Once again, Mother Nature gets the blame, while tycoons whistle “Dixie”
“Return your sword to its place,
for all who will take up the sword
will die by the sword.”
Jesus of Nazareth, The Gospel of Matthew (26:52)
For some in the oil industry, it must tug at the conscience: “Boy, the bank account is fat, but the beautiful state of California burns. Plus, all the other climate-related disasters… My gains are ill-gotten…”
But between those layers of truth lie ancient stone strata formed by tremendous American noise. “California is burning…” “global warming is mostly to blame…” “fossil fuel combustion is mostly to blame for global warming.” Do the captains of industry ever make those connections? But the poetic irony is clear. We’ve burned fossil fuels for almost 300 years, and we’re seeing the consequences of that now: burning Earth. And we continue to live by the petroleum sword… overplaying our hand… overstaying our welcome in the coal caves and petroleum pits, call it what you will.
Here in rural Marion County, Florida, you see a good bit of deer hunting in season and, a couple of years back, some part-time hunters left a 20-foot-tall deer stand just off my property. I’m not much of a hunter but, deeming it a sound-enough structure, I scurry on up there from time to time, my binoculars hanging around my neck. Just after dawn, the thermometer I nailed to a column on the wooden porch says 30 degrees Fahrenheit, coldest day of the year.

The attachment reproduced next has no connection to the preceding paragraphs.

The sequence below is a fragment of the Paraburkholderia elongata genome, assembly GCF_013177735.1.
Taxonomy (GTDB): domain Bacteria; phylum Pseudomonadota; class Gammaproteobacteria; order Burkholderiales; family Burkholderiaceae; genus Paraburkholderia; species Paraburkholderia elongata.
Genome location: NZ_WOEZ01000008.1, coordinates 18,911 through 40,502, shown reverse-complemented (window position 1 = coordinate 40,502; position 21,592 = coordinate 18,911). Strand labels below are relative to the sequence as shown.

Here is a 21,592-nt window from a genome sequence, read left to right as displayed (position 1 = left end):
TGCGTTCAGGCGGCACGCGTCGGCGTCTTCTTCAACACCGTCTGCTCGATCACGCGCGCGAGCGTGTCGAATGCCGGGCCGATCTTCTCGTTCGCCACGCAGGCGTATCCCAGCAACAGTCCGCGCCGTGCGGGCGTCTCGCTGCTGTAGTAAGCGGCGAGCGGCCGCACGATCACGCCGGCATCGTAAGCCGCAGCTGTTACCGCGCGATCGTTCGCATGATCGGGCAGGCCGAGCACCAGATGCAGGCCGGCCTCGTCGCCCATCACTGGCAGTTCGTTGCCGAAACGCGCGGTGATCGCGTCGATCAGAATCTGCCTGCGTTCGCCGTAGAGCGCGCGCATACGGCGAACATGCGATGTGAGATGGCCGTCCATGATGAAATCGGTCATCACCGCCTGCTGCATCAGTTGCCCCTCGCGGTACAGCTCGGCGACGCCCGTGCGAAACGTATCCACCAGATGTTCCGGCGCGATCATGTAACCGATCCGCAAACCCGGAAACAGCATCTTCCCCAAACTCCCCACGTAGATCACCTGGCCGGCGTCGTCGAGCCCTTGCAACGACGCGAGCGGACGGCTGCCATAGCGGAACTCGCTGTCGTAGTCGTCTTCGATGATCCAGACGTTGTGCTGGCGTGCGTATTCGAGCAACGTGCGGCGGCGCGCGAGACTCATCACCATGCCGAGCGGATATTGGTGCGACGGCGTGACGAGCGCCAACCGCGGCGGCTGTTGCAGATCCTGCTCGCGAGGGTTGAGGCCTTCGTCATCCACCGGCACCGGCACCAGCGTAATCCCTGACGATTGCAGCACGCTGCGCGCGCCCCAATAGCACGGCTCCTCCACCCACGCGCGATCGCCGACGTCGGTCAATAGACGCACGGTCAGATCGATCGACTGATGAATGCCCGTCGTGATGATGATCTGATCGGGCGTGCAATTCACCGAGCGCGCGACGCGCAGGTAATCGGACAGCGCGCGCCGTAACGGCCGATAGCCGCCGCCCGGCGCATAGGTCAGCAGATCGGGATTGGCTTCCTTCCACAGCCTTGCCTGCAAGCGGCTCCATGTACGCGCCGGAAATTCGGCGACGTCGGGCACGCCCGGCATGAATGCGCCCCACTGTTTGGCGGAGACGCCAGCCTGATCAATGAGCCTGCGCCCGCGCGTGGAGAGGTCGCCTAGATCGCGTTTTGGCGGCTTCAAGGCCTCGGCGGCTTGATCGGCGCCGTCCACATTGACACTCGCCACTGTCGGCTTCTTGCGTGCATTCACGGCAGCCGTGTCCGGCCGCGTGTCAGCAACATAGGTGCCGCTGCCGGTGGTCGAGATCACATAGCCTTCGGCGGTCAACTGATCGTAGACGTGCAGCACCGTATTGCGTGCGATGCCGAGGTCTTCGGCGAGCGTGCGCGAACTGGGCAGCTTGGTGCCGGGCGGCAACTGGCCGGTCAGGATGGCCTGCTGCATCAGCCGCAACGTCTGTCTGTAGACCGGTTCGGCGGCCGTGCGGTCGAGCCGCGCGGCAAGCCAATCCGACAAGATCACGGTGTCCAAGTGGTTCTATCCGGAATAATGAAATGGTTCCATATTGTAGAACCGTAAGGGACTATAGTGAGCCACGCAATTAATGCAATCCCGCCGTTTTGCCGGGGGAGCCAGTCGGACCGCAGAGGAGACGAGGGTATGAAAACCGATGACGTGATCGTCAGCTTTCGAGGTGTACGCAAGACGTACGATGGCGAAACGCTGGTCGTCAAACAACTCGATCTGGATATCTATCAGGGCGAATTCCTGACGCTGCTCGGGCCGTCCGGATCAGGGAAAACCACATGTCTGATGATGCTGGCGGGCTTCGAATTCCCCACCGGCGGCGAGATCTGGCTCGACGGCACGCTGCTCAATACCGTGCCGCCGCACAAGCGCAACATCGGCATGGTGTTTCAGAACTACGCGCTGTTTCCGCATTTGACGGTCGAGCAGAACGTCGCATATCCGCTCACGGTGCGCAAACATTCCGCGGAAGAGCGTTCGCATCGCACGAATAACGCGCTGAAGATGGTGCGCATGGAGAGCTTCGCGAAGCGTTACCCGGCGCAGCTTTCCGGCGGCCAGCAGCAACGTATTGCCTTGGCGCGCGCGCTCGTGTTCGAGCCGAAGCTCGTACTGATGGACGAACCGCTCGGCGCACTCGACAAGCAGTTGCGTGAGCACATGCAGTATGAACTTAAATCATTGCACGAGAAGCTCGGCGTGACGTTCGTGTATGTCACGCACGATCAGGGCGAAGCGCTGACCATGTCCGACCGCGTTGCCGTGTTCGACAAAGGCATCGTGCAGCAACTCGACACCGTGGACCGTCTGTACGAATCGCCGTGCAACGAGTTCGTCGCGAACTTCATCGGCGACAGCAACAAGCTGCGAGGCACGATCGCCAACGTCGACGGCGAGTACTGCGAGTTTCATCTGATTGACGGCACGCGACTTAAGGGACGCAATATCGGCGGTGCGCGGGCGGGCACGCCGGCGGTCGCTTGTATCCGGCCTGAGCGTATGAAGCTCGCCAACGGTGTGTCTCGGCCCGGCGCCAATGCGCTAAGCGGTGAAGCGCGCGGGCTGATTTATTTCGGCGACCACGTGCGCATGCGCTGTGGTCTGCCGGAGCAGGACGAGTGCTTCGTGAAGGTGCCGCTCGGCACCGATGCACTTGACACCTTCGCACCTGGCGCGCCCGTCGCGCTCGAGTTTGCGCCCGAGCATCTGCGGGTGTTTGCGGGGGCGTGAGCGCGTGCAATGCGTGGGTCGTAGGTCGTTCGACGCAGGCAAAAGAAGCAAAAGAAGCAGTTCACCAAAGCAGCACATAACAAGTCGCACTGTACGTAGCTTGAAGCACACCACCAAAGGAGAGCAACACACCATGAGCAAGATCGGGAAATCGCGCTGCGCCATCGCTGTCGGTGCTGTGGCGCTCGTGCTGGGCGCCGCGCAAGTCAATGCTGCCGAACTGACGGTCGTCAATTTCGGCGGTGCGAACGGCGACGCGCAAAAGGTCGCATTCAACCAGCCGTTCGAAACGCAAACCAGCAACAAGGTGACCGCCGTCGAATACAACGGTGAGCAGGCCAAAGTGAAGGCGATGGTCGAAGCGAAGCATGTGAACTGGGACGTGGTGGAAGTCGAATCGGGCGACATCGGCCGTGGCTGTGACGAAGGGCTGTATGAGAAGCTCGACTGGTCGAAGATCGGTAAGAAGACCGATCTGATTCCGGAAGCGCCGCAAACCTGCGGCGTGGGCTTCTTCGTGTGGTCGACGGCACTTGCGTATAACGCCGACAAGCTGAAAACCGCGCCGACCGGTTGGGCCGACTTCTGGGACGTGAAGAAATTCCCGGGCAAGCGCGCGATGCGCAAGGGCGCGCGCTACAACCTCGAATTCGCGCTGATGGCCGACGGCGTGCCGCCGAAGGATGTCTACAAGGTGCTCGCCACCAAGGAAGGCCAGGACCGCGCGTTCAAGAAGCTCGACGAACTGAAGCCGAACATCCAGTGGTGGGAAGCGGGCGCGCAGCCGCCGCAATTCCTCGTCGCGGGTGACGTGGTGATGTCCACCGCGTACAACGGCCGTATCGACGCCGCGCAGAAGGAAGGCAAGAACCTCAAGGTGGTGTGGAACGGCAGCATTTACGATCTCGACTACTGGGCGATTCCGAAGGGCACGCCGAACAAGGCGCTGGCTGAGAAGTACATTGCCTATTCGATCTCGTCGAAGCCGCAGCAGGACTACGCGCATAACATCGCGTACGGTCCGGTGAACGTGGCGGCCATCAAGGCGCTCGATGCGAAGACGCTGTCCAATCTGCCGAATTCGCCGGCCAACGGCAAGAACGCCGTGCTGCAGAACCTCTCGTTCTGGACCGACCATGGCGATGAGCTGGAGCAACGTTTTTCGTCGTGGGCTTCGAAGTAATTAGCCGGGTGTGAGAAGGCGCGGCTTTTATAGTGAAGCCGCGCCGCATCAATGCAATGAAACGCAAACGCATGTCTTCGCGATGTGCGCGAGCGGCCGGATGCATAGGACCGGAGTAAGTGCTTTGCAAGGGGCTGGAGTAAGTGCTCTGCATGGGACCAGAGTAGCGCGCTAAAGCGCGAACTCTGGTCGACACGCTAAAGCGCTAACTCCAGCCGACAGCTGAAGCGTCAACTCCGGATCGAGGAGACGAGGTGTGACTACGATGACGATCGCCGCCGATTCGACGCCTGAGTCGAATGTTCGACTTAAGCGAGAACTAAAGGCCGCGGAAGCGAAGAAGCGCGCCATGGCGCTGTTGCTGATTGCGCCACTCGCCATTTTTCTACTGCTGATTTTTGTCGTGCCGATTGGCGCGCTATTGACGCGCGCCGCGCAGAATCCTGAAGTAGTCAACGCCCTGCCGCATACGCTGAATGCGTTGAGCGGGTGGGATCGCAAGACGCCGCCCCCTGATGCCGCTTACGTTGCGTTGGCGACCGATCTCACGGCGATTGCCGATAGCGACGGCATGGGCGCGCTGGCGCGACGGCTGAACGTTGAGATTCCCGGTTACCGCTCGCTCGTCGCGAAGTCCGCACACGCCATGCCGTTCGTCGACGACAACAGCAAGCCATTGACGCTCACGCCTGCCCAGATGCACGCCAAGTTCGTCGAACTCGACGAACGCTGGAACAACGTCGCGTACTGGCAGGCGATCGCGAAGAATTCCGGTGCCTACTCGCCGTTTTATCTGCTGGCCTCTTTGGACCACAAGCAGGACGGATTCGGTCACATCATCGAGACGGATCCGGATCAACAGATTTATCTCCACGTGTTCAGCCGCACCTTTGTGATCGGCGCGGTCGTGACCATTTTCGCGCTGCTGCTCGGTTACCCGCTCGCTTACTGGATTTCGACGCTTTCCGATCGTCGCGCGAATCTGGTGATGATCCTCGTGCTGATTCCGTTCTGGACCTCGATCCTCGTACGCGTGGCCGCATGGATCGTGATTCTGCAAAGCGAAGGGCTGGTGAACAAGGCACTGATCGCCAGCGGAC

Undeterred, I set out for the deer stand, hoping to get an angle on the environs from above the low frigid fog on the plain. In any case, climbing the ladder to the platform provides a pleasant cardiovascular boost. It’s never the same view twice from up on my perch. The land, the trees, the animals, the sky, the shadows are always changing, if you look close enough.
About a mile out, the mist lingered in patches, and a couple of tree lines in minced collages of amber, burgundy, and cocoa peered through intermittently. But the fog grew thicker and taller, and soon visibility was at zero. I set my binoculars on the deck and sat back against a railing. Closed my eyes against the gray all around. Deep breaths steadied me briefly. I’d descend the ladder in a minute. My efforts to see all manner of things from up there were for naught, at least for now, and I didn’t like the helpless feeling of it.
I shivered from deep within. Wasn’t sure if it was a reaction to the cold or to the bleakness of an entire world appearing to have—from one minute to the next—gone up in smoke.
My upcoming novel, ULTIMATE ERROR, is about the natural consequences of human hubris. The apparent wins of the avaricious are always short-lived in the long run. The original system of checks and balances is none other than Mother Nature herself.